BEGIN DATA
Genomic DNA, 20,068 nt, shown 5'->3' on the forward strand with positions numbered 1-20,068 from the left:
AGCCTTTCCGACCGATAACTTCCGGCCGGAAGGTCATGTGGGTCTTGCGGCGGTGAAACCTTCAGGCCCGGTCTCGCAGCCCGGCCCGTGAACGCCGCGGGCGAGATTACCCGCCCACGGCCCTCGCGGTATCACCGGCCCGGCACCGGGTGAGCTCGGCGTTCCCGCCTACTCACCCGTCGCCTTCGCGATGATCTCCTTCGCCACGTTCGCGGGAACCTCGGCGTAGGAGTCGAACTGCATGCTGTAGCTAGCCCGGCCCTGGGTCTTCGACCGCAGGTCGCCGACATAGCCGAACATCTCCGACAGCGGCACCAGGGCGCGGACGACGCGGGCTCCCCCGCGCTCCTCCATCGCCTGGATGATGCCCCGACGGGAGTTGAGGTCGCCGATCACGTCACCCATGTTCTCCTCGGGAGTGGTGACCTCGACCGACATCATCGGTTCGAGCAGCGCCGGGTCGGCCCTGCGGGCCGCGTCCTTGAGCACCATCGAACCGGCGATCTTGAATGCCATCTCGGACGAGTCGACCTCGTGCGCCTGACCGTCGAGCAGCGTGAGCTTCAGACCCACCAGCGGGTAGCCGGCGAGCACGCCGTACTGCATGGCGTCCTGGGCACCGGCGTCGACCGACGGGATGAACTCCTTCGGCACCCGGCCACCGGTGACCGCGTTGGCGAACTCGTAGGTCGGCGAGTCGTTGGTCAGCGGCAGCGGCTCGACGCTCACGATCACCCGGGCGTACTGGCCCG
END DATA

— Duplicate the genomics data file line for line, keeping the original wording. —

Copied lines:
Genomic DNA, 20,068 nt, shown 5'->3' on the forward strand with positions numbered 1-20,068 from the left:
AGCCTTTCCGACCGATAACTTCCGGCCGGAAGGTCATGTGGGTCTTGCGGCGGTGAAACCTTCAGGCCCGGTCTCGCAGCCCGGCCCGTGAACGCCGCGGGCGAGATTACCCGCCCACGGCCCTCGCGGTATCACCGGCCCGGCACCGGGTGAGCTCGGCGTTCCCGCCTACTCACCCGTCGCCTTCGCGATGATCTCCTTCGCCACGTTCGCGGGAACCTCGGCGTAGGAGTCGAACTGCATGCTGTAGCTAGCCCGGCCCTGGGTCTTCGACCGCAGGTCGCCGACATAGCCGAACATCTCCGACAGCGGCACCAGGGCGCGGACGACGCGGGCTCCCCCGCGCTCCTCCATCGCCTGGATGATGCCCCGACGGGAGTTGAGGTCGCCGATCACGTCACCCATGTTCTCCTCGGGAGTGGTGACCTCGACCGACATCATCGGTTCGAGCAGCGCCGGGTCGGCCCTGCGGGCCGCGTCCTTGAGCACCATCGAACCGGCGATCTTGAATGCCATCTCGGACGAGTCGACCTCGTGCGCCTGACCGTCGAGCAGCGTGAGCTTCAGACCCACCAGCGGGTAGCCGGCGAGCACGCCGTACTGCATGGCGTCCTGGGCACCGGCGTCGACCGACGGGATGAACTCCTTCGGCACCCGGCCACCGGTGACCGCGTTGGCGAACTCGTAGGTCGGCGAGTCGTTGGTCAGCGGCAGCGGCTCGACGCTCACGATCACCCGGGCGTACTGGCCCG